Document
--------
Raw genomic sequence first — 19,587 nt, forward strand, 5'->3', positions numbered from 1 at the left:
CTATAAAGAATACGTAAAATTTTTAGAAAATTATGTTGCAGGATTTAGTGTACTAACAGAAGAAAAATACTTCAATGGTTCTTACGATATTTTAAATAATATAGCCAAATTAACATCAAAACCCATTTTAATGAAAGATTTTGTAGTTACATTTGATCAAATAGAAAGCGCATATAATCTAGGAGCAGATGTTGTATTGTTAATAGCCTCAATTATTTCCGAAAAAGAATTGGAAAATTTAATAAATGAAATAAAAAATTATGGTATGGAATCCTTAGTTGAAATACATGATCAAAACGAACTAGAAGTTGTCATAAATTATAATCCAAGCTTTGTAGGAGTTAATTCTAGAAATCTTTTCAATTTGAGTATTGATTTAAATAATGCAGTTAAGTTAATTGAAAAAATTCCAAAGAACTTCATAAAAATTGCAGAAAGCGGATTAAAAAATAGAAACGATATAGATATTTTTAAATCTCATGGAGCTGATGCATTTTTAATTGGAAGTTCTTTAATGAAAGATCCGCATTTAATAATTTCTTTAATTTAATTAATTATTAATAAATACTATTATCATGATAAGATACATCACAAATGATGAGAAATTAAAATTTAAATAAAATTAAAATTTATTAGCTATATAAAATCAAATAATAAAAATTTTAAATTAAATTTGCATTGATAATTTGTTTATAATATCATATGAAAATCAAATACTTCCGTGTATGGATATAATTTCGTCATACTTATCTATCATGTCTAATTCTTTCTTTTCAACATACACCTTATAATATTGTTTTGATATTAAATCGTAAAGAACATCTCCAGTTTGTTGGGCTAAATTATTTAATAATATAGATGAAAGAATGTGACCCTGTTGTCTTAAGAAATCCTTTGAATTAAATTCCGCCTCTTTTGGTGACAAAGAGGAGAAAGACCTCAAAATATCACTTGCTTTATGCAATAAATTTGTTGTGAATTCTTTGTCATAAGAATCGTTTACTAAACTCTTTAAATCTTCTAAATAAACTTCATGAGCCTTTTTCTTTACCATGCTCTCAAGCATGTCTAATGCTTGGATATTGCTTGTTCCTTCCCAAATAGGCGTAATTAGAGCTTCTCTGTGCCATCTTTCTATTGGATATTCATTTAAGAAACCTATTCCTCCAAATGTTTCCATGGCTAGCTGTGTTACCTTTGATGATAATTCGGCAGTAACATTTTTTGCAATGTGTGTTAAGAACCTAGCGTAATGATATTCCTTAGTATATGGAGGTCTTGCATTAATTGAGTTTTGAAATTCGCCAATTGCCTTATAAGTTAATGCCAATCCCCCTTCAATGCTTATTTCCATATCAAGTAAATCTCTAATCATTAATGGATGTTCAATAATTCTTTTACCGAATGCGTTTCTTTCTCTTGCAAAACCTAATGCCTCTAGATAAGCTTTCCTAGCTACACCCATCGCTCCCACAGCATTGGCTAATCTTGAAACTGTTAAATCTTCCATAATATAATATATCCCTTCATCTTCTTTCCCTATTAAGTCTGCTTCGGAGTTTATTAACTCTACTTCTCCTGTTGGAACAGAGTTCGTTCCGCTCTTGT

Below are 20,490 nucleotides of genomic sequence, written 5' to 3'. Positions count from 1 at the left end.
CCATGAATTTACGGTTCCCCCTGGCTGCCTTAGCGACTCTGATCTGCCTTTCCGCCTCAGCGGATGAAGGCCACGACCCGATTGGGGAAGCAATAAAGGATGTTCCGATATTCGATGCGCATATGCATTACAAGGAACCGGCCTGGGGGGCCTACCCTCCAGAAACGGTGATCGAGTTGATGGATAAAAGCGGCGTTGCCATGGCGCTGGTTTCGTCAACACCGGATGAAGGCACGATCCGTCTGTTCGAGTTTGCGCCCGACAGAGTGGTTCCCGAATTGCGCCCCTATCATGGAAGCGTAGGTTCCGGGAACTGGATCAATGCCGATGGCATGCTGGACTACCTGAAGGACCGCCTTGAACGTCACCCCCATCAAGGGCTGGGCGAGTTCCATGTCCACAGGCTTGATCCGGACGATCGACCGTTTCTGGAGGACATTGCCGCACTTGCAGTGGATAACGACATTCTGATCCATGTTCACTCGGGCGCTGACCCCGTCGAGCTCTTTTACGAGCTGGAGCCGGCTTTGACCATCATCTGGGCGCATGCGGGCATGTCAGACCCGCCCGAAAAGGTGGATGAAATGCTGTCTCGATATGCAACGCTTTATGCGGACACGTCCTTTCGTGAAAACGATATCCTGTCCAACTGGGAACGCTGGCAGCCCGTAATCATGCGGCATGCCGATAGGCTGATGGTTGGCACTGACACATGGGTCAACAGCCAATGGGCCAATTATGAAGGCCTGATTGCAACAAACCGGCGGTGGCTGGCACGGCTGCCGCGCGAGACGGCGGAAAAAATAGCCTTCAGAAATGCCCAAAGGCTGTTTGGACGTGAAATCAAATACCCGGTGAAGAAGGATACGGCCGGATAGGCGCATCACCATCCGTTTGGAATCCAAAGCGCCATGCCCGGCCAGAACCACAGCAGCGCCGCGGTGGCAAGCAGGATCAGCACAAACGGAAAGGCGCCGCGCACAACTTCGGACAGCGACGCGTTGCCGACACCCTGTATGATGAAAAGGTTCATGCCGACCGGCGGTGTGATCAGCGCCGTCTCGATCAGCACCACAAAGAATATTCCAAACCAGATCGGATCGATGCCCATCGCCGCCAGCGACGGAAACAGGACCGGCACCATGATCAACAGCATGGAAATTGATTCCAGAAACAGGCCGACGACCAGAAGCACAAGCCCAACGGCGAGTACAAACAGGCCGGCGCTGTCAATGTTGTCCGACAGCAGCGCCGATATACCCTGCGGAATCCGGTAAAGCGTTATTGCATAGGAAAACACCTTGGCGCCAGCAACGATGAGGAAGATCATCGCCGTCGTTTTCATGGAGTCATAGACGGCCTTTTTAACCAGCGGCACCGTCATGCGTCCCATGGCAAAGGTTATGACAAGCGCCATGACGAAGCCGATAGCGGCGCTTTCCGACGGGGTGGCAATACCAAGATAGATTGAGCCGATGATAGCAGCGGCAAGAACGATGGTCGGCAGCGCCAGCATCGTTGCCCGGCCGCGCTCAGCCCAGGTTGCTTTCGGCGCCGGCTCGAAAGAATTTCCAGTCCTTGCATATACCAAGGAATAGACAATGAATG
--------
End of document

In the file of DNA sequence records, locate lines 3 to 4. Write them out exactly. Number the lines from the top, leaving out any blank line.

Below are 20,490 nucleotides of genomic sequence, written 5' to 3'. Positions count from 1 at the left end.
CCATGAATTTACGGTTCCCCCTGGCTGCCTTAGCGACTCTGATCTGCCTTTCCGCCTCAGCGGATGAAGGCCACGACCCGATTGGGGAAGCAATAAAGGATGTTCCGATATTCGATGCGCATATGCATTACAAGGAACCGGCCTGGGGGGCCTACCCTCCAGAAACGGTGATCGAGTTGATGGATAAAAGCGGCGTTGCCATGGCGCTGGTTTCGTCAACACCGGATGAAGGCACGATCCGTCTGTTCGAGTTTGCGCCCGACAGAGTGGTTCCCGAATTGCGCCCCTATCATGGAAGCGTAGGTTCCGGGAACTGGATCAATGCCGATGGCATGCTGGACTACCTGAAGGACCGCCTTGAACGTCACCCCCATCAAGGGCTGGGCGAGTTCCATGTCCACAGGCTTGATCCGGACGATCGACCGTTTCTGGAGGACATTGCCGCACTTGCAGTGGATAACGACATTCTGATCCATGTTCACTCGGGCGCTGACCCCGTCGAGCTCTTTTACGAGCTGGAGCCGGCTTTGACCATCATCTGGGCGCATGCGGGCATGTCAGACCCGCCCGAAAAGGTGGATGAAATGCTGTCTCGATATGCAACGCTTTATGCGGACACGTCCTTTCGTGAAAACGATATCCTGTCCAACTGGGAACGCTGGCAGCCCGTAATCATGCGGCATGCCGATAGGCTGATGGTTGGCACTGACACATGGGTCAACAGCCAATGGGCCAATTATGAAGGCCTGATTGCAACAAACCGGCGGTGGCTGGCACGGCTGCCGCGCGAGACGGCGGAAAAAATAGCCTTCAGAAATGCCCAAAGGCTGTTTGGACGTGAAATCAAATACCCGGTGAAGAAGGATACGGCCGGATAGGCGCATCACCATCCGTTTGGAATCCAAAGCGCCATGCCCGGCCAGAACCACAGCAGCGCCGCGGTGGCAAGCAGGATCAGCACAAACGGAAAGGCGCCGCGCACAACTTCGGACAGCGACGCGTTGCCGACACCCTGTATGATGAAAAGGTTCATGCCGACCGGCGGTGTGATCAGCGCCGTCTCGATCAGCACCACAAAGAATATTCCAAACCAGATCGGATCGATGCCCATCGCCGCCAGCGACGGAAACAGGACCGGCACCATGATCAACAGCATGGAAATTGATTCCAGAAACAGGCCGACGACCAGAAGCACAAGCCCAACGGCGAGTACAAACAGGCCGGCGCTGTCAATGTTGTCCGACAGCAGCGCCGATATACCCTGCGGAATCCGGTAAAGCGTTATTGCATAGGAAAACACCTTGGCGCCAGCAACGATGAGGAAGATCATCGCCGTCGTTTTCATGGAGTCATAGACGGCCTTTTTAACCAGCGGCACCGTCATGCGTCCCATGGCAAAGGTTATGACAAGCGCCATGACGAAGCCGATAGCGGCGCTTTCCGACGGGGTGGCAATACCAAGATAGATTGAGCCGATGATAGCAGCGGCAAGAACGATGGTCGGCAGCGCCAGCATCGTTGCCCGGCCGCGCTCAGCCCAGGTTGCTTTCGGCGCCGGCTCGAAAGAATTTCCAGTCCTTGCATATACCAAGGAATAGACAATGAATG